https://archive.ics.uci.edu/ml/datasets/Liver+Disorders lists some papers which have used this dataset. I went to one, Turney, and it says:

The target concept was defined using the sixth column: Class 0 was defined as “drinks < 3” and class 1 was defined as “drinks ≥ 3” Column seven was originally used to split the data into training and testing sets.

In support of this, the file bupa.names says

  1. selector field used to split data into two sets.

This doesn't sound like a dependent variable.

But I went to another, Jiang and Zhou and it says there are 6 attributes (hence, presumably, the seventh is the one they use as the dependent variable).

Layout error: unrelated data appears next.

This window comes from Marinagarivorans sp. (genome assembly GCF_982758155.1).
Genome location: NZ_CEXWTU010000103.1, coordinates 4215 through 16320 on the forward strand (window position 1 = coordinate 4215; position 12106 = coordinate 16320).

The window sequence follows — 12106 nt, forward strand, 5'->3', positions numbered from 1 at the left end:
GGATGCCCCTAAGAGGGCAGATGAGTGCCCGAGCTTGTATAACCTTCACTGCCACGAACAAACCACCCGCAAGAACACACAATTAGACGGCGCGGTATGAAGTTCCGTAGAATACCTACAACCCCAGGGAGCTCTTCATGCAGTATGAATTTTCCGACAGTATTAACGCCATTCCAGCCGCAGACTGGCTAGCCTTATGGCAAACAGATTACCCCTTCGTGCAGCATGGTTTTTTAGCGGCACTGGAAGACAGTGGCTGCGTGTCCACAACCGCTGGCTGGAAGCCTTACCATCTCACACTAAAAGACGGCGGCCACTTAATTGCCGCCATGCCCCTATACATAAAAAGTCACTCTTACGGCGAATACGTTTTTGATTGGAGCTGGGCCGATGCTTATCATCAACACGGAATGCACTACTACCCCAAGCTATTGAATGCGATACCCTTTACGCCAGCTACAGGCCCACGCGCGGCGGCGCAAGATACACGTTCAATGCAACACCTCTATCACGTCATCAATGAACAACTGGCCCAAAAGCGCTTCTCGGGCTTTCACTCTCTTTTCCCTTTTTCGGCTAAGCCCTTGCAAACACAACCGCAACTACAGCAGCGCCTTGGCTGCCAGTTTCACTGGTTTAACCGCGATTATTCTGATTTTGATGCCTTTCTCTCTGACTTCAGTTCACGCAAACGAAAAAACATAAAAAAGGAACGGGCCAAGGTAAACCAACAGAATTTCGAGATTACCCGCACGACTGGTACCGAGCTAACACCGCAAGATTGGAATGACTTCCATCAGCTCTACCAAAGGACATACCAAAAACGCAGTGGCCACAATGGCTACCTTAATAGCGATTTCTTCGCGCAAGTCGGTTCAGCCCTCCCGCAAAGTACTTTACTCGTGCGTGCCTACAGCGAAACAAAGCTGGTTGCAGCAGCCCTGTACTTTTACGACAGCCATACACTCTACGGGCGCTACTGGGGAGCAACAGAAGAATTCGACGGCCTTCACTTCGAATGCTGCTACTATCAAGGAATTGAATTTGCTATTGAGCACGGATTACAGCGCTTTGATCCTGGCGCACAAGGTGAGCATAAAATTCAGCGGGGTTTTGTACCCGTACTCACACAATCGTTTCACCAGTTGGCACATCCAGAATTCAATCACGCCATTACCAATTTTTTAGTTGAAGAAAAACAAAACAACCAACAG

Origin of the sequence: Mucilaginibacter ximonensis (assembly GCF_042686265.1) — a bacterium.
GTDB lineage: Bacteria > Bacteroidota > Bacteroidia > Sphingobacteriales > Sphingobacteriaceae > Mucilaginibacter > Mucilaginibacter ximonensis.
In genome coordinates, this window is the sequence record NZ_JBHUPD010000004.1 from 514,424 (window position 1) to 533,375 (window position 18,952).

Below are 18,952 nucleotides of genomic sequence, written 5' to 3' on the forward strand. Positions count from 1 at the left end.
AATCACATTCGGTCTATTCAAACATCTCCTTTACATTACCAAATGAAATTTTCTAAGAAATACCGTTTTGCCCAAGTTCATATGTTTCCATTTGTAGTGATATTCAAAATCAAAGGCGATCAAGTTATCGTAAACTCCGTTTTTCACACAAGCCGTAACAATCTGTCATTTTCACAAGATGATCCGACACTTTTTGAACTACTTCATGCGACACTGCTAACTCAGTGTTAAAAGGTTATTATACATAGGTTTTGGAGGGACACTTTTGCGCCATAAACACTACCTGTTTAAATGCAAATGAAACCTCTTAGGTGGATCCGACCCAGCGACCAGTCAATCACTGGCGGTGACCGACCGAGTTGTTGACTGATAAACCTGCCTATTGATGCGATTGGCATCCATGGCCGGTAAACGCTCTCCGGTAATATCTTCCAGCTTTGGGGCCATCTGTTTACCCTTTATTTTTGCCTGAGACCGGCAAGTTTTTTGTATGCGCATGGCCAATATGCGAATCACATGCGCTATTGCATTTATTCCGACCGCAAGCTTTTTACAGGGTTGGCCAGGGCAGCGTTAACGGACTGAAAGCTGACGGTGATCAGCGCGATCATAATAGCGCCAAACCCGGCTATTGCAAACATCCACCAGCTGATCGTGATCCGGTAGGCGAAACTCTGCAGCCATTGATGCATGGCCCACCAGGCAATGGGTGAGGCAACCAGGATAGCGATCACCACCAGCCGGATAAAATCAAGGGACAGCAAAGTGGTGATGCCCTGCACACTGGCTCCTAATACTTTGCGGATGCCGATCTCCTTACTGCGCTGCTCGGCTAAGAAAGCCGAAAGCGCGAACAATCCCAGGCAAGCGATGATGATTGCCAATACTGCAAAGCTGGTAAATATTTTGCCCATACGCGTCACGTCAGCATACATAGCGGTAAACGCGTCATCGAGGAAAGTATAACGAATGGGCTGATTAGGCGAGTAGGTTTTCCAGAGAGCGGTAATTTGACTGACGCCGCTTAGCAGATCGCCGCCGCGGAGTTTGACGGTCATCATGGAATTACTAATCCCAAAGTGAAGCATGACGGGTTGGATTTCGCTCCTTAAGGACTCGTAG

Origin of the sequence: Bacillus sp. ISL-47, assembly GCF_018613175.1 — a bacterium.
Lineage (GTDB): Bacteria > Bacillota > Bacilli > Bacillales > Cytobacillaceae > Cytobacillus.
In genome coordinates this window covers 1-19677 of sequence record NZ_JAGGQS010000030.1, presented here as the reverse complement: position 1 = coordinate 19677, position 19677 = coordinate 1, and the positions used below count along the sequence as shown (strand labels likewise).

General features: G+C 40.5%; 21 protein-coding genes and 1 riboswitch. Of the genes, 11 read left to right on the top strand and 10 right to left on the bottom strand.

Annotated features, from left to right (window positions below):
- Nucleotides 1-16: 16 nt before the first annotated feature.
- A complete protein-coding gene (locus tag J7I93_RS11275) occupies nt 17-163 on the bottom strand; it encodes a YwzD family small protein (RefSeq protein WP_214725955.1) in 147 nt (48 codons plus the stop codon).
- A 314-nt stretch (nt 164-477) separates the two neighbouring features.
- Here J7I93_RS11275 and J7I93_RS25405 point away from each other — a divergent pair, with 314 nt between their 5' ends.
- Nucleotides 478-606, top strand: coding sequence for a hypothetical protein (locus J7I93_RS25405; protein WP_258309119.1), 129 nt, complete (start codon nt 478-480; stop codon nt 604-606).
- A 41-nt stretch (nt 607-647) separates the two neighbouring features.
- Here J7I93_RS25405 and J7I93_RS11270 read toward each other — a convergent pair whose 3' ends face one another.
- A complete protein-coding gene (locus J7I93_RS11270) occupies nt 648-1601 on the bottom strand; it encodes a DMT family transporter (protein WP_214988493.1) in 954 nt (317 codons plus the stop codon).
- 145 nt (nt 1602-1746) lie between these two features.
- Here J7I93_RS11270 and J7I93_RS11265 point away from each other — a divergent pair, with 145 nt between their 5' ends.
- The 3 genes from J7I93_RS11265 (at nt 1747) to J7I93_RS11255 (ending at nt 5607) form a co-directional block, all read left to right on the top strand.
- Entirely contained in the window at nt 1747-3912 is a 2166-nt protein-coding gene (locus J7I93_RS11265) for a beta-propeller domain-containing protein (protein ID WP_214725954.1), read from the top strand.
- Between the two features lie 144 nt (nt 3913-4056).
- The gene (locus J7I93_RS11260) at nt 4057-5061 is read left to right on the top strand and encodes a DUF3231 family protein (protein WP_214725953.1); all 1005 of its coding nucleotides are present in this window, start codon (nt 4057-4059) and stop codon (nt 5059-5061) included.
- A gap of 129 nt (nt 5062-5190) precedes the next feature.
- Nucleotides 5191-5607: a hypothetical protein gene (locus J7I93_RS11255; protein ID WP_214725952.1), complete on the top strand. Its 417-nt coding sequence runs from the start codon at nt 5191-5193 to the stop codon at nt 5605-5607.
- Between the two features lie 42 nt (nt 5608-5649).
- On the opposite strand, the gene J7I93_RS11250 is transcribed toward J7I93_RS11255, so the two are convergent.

I also found this which claims that the seventh variable is:

a dependent variable with two levels, indicating presence or absence of a liver disorder

Are a lot of people doing classification on a completely random variable?


Some time later, I can now answer my own question. I contacted the person who is named as donating the original data, Richard Forsyth. He confirmed that the final variable is not a dependent variable, but is intended as a train/test split. We wrote a short letter to Pattern Recognition Letters to point this problem out. A few more details here: http://jmmcd.net/2016/04/30/disorder.html

In summary, A LOT of people are doing classification on a variable that they think indicates liver disorder, but is actually just a train/test indicator. When I say A LOT, I mean hundreds, including in top ML venues. Also some people are drawing conclusions about liver disorder diagnosis and treatment.


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